Kenya faces maize imports from April next year to cover for a shortfall of about five million bags from the long rains season, a new study by Egerton University’s Tegemeo Institute showed, pointing to potential steep climbs in consumer prices of the commodity.
The institute said a projected harvest of 32 million bags of maize from the long rains season would only service the country’s consumption demands until April.
This means the country will have to import maize to service demand from April to August next year.
“There will be a shortfall of four months and the government has to move with speed to make imports on time for consistent supply to avert high prices,” Kevin Onyango, a researcher with Tegemeo Institute, said yesterday when the report was released. Prolonged drought in the first half of the year coupled with an infestation of the Fall armyworm pest across key growing areas cut maize output down from 37 million bags realised last year.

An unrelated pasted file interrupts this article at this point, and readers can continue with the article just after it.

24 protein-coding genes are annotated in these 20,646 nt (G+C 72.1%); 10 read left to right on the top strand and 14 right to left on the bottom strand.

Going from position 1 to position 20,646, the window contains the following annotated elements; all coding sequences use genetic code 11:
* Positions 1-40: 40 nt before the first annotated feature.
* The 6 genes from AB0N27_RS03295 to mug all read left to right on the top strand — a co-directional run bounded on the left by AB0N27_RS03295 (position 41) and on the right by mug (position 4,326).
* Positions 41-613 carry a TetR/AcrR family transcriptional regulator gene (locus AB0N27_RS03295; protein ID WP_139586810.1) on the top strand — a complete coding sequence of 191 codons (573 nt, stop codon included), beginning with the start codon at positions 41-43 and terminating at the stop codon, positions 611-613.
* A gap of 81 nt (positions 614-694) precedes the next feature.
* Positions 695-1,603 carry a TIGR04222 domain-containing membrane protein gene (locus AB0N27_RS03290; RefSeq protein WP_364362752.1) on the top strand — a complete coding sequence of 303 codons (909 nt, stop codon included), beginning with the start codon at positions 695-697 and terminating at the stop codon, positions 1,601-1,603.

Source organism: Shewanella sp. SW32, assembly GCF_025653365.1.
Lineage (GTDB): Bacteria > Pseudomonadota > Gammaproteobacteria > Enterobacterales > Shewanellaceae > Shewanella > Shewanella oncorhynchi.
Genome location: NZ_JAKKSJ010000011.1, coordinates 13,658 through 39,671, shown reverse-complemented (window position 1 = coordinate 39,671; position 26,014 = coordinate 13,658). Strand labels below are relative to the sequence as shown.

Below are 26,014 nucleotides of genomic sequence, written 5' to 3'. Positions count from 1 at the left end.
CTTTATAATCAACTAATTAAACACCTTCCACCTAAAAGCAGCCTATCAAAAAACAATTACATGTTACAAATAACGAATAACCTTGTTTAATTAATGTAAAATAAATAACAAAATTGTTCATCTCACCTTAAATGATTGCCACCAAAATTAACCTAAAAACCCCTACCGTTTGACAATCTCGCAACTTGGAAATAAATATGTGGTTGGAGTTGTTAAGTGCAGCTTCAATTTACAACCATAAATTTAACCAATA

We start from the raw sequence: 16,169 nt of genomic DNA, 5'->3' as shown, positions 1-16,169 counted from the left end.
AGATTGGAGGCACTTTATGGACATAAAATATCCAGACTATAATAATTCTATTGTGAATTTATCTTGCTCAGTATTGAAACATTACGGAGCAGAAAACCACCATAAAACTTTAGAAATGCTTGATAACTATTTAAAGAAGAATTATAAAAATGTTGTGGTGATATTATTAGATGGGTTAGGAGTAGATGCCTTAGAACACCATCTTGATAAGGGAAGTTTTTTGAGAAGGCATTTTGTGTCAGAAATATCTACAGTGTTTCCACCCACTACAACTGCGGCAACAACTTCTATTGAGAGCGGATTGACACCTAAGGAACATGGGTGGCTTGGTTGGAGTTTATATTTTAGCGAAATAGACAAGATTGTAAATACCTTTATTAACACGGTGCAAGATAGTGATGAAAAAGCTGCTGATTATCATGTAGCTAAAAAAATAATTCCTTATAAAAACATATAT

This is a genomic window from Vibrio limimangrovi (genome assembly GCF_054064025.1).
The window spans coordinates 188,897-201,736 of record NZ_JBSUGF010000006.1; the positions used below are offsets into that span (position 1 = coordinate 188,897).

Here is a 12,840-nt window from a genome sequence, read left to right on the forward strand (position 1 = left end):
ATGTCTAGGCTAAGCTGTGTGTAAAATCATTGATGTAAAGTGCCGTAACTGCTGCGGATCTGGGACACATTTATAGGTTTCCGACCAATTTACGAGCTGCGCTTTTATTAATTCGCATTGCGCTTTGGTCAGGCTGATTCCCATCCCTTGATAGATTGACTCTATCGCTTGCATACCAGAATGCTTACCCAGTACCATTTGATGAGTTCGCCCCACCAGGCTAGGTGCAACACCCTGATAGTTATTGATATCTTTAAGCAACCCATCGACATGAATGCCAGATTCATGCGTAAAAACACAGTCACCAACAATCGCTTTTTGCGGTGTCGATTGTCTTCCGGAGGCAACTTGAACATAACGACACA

Timothy Njagi, a research fellow at Tegemeo, warned that Kenya however faces tough import conditions because traditional maize source markets such as Uganda and Tanzania also had lower harvests.
“We have looked at projected yields in the neighbouring countries and they too do not have enough grain, implying we should be looking for the produce beyond the region,” Dr Njagi said.
Miltone Ayieko, director at the institute, urged the government to stock an equivalent of three month supplies at the Strategic Food Reserve (SFR) to guard the country against high prices in times of shortage.
“SFR is supposed to have stocks that can last the country for at least three months when there is severe shortage of grain in the country, the stores should not be as empty as they are now,” said Dr Ayieko.
SFR is currently holding less than a million bags of maize, mainly from imports.